1a. Objectives (from AD-416):
To determine sensory, nutritional and/or product quality impacts of efficacious food processing interventions and combinations of interventions. To develop antimicrobial packaging-based treatments for controlling pathogens. To identify compounds of potential concern formed by novel non-thermal food processing interventions. To develop/optimize treatment processes and combinations to control pathogens and to minimize loss of product quality and value.
1b. Approach (from AD-416):
An integrated approach to enhance microbial safety while maintaining product quality will be adopted by combining efficacious treatments and processes with antimicrobial packaging. Current antimicrobial treatments, processes, and intervention technologies that have been demonstrated to be effective in inactivating human pathogens will be modified and evaluated to confirm their effectiveness in obtaining a minimum 3 log CFU/g reduction of E. coli O157:H7 and Salmonella spp. on fresh and fresh-cut produce (mainly leafy green vegetables and tomatoes). Novel intervention technologies with higher efficacy of pathogen reduction will be developed and optimized. The impact of efficacious chemical and physical intervention technologies on sensory properties, nutrients, and shelf-life will be determined using the intensity (time, concentration, dose, etc.) that achieves a 3-log CFU/g reduction of the pathogens. In addition, new antibrowning/antimicrobial formulas will be developed to minimize risk of L. monocytogenes contamination during processing of cut fruit while inhibiting tissue browning. Furthermore, accumulation of chemical by-products as a result of chemical sanitizers and physical interventions will be investigated. Antimicrobial packaging as the final defense against human pathogens will be developed for a variety of food products (fresh-cut produce, meats, etc.) to reduce or control the re-growth of surviving pathogens during storage. Finally, combinations of efficacious intervention technologies with antimicrobial packaging will be evaluated for additive or synergistic inhibition of pathogens and preservation of product quality. Strategies and treatments will be developed to minimize adverse effects of intervention technologies and antimicrobial packaging on product quality. By combining efficacious intervention technologies and treatments with antimicrobial packaging, a 5-log reduction of common pathogens may be achieved. Intervention technologies either alone or in combination with antimicrobial packaging will be transferred to industry to enhance microbial safety of commercial food products.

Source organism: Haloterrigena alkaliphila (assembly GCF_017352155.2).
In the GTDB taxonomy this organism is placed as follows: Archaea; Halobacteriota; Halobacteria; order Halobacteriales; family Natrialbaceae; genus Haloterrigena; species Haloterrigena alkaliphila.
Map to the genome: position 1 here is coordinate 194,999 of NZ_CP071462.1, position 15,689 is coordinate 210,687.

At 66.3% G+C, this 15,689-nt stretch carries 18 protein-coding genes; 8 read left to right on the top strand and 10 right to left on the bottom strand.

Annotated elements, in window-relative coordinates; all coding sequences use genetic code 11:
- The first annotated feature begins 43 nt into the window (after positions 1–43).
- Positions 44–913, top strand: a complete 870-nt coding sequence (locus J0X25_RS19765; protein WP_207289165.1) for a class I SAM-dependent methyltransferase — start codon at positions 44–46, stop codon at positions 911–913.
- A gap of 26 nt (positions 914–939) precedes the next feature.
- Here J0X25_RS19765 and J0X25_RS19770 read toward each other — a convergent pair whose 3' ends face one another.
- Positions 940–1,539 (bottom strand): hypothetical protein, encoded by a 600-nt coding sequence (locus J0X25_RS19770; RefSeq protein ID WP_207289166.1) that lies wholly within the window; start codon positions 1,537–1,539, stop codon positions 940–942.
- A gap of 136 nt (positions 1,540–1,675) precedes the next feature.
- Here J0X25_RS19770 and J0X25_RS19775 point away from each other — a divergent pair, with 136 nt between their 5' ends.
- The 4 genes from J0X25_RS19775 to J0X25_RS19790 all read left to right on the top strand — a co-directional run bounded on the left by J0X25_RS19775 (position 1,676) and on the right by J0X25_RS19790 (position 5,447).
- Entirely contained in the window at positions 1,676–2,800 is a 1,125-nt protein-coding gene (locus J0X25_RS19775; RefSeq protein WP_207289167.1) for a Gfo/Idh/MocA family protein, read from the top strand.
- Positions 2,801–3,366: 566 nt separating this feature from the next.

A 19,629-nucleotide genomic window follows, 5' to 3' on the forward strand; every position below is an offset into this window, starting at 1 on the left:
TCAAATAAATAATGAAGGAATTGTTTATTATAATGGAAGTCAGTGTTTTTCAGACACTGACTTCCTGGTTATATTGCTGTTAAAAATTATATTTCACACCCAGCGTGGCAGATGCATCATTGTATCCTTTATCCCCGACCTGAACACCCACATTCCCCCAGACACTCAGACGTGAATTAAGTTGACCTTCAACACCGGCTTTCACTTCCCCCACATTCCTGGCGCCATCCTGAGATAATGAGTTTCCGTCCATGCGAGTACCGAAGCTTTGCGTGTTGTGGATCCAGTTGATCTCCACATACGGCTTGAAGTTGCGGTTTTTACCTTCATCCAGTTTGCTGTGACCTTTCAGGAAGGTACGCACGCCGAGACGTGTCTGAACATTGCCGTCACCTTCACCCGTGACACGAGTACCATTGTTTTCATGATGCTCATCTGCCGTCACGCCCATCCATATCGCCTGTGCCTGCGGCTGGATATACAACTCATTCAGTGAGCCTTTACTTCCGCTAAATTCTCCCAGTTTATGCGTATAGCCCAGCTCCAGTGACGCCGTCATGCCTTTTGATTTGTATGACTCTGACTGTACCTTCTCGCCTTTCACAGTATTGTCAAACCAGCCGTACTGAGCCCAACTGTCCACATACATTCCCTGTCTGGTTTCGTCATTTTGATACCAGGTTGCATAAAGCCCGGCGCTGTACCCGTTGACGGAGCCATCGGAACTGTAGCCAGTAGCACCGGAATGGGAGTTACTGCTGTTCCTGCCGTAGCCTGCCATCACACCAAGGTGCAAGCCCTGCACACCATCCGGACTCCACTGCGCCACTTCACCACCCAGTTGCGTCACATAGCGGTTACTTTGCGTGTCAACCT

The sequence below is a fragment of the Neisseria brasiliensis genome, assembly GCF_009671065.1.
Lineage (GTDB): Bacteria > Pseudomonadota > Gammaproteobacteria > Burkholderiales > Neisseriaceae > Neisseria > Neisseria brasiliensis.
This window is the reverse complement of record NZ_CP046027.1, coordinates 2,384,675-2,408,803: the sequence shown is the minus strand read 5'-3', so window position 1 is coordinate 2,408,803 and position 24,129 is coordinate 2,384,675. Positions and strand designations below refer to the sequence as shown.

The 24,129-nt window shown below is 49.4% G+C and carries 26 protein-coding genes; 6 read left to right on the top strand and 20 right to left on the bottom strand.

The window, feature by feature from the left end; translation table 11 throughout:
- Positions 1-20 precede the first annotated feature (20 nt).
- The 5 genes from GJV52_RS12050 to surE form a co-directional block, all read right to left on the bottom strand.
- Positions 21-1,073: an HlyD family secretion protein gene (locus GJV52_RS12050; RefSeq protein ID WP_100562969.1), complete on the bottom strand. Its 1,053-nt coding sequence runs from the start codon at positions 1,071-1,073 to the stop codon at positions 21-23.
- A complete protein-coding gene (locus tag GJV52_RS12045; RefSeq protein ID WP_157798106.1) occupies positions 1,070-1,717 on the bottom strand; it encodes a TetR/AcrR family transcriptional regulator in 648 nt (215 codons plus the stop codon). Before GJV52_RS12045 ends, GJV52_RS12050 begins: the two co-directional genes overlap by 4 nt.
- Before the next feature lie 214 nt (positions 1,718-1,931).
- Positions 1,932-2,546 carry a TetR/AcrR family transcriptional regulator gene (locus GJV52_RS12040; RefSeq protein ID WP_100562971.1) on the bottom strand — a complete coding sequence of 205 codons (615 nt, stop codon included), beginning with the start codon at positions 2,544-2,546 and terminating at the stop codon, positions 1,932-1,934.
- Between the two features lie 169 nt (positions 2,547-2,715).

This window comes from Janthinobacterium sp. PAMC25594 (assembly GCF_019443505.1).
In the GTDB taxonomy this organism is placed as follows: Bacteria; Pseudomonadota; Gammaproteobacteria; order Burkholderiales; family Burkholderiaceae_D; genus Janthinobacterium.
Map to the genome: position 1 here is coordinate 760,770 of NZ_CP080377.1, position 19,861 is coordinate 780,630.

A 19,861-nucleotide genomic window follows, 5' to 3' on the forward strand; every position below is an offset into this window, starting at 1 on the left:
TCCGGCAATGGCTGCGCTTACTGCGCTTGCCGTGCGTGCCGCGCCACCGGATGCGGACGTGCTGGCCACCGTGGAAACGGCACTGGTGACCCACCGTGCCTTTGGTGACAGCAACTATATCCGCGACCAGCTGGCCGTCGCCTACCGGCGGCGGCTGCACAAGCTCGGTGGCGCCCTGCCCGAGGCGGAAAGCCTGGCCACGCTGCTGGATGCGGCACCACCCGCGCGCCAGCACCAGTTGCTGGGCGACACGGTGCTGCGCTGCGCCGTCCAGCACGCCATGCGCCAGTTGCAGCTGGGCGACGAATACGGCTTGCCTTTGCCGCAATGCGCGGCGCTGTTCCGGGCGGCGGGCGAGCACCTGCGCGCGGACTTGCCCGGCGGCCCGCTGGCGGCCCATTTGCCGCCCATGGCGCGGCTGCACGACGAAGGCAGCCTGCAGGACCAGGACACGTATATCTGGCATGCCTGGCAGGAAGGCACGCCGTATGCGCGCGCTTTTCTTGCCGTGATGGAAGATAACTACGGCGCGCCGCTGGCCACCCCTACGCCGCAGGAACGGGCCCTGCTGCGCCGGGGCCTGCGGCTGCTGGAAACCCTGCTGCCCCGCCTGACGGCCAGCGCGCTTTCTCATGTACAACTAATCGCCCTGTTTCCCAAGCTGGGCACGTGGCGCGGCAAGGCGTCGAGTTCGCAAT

3. Progress Report: